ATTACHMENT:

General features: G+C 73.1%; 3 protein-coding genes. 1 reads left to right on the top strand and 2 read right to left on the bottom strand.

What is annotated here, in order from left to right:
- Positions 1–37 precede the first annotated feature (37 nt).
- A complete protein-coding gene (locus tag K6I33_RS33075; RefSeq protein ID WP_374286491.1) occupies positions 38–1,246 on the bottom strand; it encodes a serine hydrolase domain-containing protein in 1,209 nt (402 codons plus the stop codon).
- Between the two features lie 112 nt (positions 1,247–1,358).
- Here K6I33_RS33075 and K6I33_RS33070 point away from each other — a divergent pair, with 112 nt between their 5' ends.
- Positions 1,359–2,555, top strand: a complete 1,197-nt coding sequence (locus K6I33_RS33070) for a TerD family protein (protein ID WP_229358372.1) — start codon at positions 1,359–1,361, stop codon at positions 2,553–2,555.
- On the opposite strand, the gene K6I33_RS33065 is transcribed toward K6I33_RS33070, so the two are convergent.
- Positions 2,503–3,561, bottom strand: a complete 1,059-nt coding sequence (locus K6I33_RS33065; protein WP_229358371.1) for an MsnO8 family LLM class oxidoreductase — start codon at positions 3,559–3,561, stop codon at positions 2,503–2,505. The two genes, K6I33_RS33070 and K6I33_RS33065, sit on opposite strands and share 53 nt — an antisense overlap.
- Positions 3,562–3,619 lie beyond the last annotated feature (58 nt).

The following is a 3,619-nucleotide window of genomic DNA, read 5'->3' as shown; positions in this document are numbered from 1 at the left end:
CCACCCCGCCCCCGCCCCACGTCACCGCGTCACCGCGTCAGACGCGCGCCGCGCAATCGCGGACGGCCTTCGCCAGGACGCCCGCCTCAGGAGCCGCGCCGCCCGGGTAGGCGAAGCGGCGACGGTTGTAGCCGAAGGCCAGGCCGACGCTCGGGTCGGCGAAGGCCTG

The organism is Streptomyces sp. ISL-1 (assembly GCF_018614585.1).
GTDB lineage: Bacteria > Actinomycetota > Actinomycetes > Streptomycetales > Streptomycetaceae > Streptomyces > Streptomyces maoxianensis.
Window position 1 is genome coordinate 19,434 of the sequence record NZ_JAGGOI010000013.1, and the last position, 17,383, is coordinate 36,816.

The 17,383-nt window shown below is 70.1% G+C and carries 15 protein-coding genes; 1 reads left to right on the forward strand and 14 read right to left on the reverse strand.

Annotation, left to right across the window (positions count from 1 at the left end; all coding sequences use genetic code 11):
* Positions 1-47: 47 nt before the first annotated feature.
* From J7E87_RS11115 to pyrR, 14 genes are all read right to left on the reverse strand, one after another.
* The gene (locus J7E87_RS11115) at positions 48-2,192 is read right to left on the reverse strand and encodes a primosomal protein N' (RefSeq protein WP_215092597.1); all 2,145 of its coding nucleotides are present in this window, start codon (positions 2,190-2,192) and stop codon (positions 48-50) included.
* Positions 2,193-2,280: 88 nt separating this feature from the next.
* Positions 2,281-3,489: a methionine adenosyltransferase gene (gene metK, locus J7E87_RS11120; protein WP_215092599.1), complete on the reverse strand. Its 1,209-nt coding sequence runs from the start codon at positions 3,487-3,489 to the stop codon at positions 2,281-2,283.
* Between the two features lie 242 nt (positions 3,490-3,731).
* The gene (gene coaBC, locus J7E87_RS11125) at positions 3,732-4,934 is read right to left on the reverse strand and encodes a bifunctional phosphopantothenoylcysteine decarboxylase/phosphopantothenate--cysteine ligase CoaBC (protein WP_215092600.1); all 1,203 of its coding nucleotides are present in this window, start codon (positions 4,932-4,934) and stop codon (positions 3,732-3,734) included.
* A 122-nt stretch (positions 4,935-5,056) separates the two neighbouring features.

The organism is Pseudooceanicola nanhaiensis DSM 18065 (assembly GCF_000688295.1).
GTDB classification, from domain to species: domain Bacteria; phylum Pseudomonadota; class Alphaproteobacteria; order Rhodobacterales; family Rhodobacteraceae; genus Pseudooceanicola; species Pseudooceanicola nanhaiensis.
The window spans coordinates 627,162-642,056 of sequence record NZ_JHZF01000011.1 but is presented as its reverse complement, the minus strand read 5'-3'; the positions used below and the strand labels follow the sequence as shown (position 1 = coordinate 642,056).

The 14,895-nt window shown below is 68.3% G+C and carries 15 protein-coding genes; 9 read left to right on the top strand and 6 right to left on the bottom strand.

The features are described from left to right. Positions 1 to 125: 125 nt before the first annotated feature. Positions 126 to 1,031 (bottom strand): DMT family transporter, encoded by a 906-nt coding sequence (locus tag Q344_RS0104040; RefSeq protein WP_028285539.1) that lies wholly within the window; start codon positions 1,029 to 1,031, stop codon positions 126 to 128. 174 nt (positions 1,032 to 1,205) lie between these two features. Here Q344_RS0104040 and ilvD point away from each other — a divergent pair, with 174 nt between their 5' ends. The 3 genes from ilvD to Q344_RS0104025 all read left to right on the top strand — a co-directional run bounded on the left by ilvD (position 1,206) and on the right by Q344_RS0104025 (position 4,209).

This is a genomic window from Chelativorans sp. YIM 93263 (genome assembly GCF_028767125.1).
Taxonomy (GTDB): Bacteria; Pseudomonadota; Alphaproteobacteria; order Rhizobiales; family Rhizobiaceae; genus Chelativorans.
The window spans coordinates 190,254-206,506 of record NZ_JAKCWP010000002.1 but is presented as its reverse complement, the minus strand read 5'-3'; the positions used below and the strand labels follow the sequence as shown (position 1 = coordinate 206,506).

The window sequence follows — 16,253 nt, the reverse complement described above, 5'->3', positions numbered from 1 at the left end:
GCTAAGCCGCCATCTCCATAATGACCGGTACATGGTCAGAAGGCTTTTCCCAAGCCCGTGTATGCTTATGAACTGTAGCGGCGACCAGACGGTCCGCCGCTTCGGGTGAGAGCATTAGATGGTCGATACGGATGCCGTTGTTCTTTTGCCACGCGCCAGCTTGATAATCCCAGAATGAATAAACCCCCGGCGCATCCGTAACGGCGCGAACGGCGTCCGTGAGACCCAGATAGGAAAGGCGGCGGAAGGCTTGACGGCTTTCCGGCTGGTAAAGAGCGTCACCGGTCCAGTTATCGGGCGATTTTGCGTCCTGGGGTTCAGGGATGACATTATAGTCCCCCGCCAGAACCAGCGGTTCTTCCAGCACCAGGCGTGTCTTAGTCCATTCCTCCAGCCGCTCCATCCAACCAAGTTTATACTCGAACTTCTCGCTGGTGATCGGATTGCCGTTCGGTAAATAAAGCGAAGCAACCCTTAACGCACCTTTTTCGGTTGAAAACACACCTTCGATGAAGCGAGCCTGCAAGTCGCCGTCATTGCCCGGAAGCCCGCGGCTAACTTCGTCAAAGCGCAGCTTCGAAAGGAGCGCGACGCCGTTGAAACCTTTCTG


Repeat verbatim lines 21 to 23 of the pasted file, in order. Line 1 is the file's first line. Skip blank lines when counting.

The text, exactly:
* Positions 2,193-2,280: 88 nt separating this feature from the next.
* Positions 2,281-3,489: a methionine adenosyltransferase gene (gene metK, locus J7E87_RS11120; protein WP_215092599.1), complete on the reverse strand. Its 1,209-nt coding sequence runs from the start codon at positions 3,487-3,489 to the stop codon at positions 2,281-2,283.
* Between the two features lie 242 nt (positions 3,490-3,731).